Yet, when asked if the Eagles had to fit Bradford on the cap for 2017, could the Eagles possibly do it, Roseman emphatically said they could.

“No question,” said Roseman. “No question. We’re not in the business of losing good players. That’s our job to figure out scenarios and figure out ways to do that, and we’ve gone through all those scenarios. It’s tighter than it’s been since I’ve been here, but we also felt like it was an opportunity now with where our players were that the longer we waited, the more players we’d probably have to lose. Time is never helpful in these things. We went into it knowing that, but, for sure.”

Chip Kelly’s questionable moves are going to start making an impact on the team, writes Phil Sheridan of ESPN.com.

The under-the-radar storyline for the Eagles is the lack of proven offensive playmakers after Chip Kelly’s unloading of DeSean Jackson, LeSean McCoy and Jeremy Maclin. Injury-prone Ryan Mathews is likely the starting running back. None of the wide receivers has ever had a 1,000-yard season. They have good tight ends, but Zach Ertz hasn’t quite had his breakout season and Brent Celek is 31. New coach Doug Pederson has his work cut out for him.

Cameron DaSilva of FoxSports.com thinks the Eagles have a rushing attack that’s one of the worst in the league.

27. Philadelphia Eagles

A year ago, it looked as though the Eagles would have the best rushing offense in the league, having added [DeMarco] Murray and Ryan Mathews. They’re now left with just Mathews, who’s dealt with injury problems throughout his career. He did, however, play well in minimal time last season, averaging 5.1 yards per carry. There is reason to believe he can actually put up better numbers than Murray did in 2015, and the Eagles’ offensive line is decent when it wasn’t running exclusively out of the shotgun under Chip Kelly. Still, talent is certainly lacking at running back, particularly in short-yardage situations.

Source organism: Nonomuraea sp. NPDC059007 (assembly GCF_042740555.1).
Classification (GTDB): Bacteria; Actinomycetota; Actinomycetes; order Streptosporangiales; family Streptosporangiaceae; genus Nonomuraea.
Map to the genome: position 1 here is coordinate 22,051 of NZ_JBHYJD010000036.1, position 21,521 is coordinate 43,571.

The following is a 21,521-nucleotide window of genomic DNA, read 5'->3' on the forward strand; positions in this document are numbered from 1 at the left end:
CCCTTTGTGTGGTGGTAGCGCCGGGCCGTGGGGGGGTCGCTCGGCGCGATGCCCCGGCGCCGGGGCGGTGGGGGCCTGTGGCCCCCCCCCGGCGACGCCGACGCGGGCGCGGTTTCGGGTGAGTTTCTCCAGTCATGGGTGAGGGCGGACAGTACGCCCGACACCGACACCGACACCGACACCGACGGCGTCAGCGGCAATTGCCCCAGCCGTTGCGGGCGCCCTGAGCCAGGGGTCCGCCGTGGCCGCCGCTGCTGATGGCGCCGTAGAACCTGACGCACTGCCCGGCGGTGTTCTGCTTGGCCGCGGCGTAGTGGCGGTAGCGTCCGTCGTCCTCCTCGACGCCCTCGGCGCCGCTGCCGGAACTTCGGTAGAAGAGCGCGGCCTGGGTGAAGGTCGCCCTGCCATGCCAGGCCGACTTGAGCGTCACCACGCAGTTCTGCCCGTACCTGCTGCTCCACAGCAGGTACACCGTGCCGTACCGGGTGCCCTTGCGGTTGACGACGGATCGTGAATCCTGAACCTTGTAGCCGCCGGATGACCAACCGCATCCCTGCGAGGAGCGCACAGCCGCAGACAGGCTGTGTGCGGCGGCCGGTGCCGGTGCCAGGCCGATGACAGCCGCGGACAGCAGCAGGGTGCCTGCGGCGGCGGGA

Brian Dawkins has been added to the Eagles’ scouting department as the team’s inaugural recipient of the Nunn-Wooten Scouting Fellowship, a program introducing former players to scouting.

The Philadelphia Eagles announced that Brian Dawkins, an eight-time Pro Bowl selection and a member of the club’s Hall of Fame, has been added to the team’s scouting department. Dawkins is the franchise’s inaugural recipient of the Nunn-Wooten Scouting Fellowship, a new program launched by the NFL aimed at introducing former players to the world of player personnel and the duties of an NFL scout.

In this role, Dawkins will study and work closely with all phases of the scouting and football operations departments.

A safety who captivated the city of Philadelphia with his relentless motor and passion for the sport, Dawkins guided the team’s defense for 13 seasons, rounding out his Eagles career in 2008 as the franchise’s all-time leader in games played (183) and interceptions (34).

A second-round pick out of Clemson in 1996, Dawkins was recognized as a member of the NFL’s All-Decade Team of the 2000s, was voted the starting safety on the Eagles’ 75th Anniversary Team by the fans and was a five-time All-Pro nomination.